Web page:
759 Spring St.
Chinatown, Los Angeles. In the 1880’s this building functioned as a furniture factory. The next tenants were half Chinese fish market, half beauty supply store.
Size: 23,000 SF
The interior was filled with paths that felt like Beirut where you are trying to lose someone as they tailed you. It was clear that it wasn’t just a mess or somewhere that had collected things over time. You could see that people had lived their lives inside of these dark spaces filled with fumes and cigarette butts.
- Kevin Mulcahy AIA, Managing Partner
The original idea was to keep the old facade and in fill a few windows. Demolition is always our biggest friend; as you strip away opportunities present themselves. What we thought was brick was really 7/8 inch stucco. We had accepted that there were not going to be funds to make the changes the building needed, so when the hole was created it became the moment that made the project. Once the stucco was revealed there was an opportunity to embrace an area that had been patched during previous repairs and replace all of that brick with windows to open up the facade from 8 windows to what it is now.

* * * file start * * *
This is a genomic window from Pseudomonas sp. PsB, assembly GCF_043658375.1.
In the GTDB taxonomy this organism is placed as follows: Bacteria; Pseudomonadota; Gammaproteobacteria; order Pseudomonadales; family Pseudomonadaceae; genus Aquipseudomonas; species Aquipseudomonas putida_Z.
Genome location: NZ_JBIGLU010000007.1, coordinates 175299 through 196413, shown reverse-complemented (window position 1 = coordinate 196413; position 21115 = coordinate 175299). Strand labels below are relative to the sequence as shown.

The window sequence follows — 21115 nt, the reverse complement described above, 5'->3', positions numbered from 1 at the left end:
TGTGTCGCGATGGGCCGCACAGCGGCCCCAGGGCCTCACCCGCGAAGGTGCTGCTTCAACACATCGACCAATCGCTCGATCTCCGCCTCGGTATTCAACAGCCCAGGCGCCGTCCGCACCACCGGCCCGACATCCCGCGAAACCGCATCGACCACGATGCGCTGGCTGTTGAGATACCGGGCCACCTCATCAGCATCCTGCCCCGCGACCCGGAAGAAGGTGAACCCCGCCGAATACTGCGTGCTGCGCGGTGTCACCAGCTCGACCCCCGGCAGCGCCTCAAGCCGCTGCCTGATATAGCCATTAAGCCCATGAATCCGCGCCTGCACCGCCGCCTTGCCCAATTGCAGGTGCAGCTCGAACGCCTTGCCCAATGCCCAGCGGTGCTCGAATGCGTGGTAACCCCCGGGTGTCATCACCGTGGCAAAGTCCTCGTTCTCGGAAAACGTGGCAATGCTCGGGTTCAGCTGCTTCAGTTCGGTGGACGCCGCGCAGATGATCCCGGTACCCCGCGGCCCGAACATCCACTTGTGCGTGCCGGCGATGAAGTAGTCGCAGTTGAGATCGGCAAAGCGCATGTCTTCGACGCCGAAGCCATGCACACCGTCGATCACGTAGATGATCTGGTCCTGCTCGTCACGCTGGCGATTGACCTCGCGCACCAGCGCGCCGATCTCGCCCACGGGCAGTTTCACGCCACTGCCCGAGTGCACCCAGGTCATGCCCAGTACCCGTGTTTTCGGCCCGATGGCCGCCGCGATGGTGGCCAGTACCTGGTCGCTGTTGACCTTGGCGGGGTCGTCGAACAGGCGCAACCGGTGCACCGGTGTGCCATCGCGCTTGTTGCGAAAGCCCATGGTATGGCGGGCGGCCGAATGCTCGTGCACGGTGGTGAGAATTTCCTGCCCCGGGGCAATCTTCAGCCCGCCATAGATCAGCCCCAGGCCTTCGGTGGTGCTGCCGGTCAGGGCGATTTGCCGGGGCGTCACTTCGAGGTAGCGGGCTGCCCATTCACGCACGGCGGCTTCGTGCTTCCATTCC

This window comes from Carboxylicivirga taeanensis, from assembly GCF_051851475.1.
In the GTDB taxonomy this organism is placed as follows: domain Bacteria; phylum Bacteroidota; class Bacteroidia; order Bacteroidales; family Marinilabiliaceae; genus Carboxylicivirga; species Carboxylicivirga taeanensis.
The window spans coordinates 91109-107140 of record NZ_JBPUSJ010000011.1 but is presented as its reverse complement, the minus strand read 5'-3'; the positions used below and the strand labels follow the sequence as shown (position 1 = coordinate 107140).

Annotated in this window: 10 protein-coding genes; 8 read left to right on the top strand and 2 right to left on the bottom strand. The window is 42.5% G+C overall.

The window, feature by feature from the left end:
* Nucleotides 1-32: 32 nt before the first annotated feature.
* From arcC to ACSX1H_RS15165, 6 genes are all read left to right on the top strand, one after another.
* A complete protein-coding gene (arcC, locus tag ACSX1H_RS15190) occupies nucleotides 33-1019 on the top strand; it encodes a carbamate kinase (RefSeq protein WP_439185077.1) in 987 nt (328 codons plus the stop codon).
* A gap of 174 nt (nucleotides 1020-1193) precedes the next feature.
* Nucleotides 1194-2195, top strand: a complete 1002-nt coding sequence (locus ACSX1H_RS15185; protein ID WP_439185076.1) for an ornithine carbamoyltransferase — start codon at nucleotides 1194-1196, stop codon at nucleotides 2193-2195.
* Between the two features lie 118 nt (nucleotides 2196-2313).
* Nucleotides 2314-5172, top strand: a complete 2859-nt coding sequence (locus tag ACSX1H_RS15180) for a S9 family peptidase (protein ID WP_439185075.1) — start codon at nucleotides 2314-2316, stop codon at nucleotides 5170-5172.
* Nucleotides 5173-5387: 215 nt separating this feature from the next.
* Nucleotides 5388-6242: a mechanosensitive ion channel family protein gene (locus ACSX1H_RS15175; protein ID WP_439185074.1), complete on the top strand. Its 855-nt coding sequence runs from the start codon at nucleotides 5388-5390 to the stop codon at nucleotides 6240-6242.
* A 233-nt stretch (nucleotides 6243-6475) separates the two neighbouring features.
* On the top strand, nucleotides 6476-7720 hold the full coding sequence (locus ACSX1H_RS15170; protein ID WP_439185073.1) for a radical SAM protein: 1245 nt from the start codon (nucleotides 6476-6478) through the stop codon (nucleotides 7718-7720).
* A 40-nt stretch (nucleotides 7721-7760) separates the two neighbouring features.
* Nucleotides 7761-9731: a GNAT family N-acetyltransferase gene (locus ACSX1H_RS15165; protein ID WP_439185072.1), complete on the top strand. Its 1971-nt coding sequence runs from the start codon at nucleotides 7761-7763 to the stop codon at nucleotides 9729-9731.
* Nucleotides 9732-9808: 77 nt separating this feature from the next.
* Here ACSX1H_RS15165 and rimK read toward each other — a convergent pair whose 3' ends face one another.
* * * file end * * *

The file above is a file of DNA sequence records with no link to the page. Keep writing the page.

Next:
No one wanted the facade that existed, so this essential move created what it is today. This is something we wish we could do to every building, but typically there is too much heavy lifting. By opening up the space it allowed for very necessary circulation.
- Rick Cortez, Principal
Every project presents moments that we both learn and grow from. One of those moments within 759 Spring was the power station. The original meter base and switch gear are there, but power was redistributed to provide service for a second user. It’s openly located inside one of the conference rooms. Both the function and aesthetic of this station are used as a reference point on our projects to this day.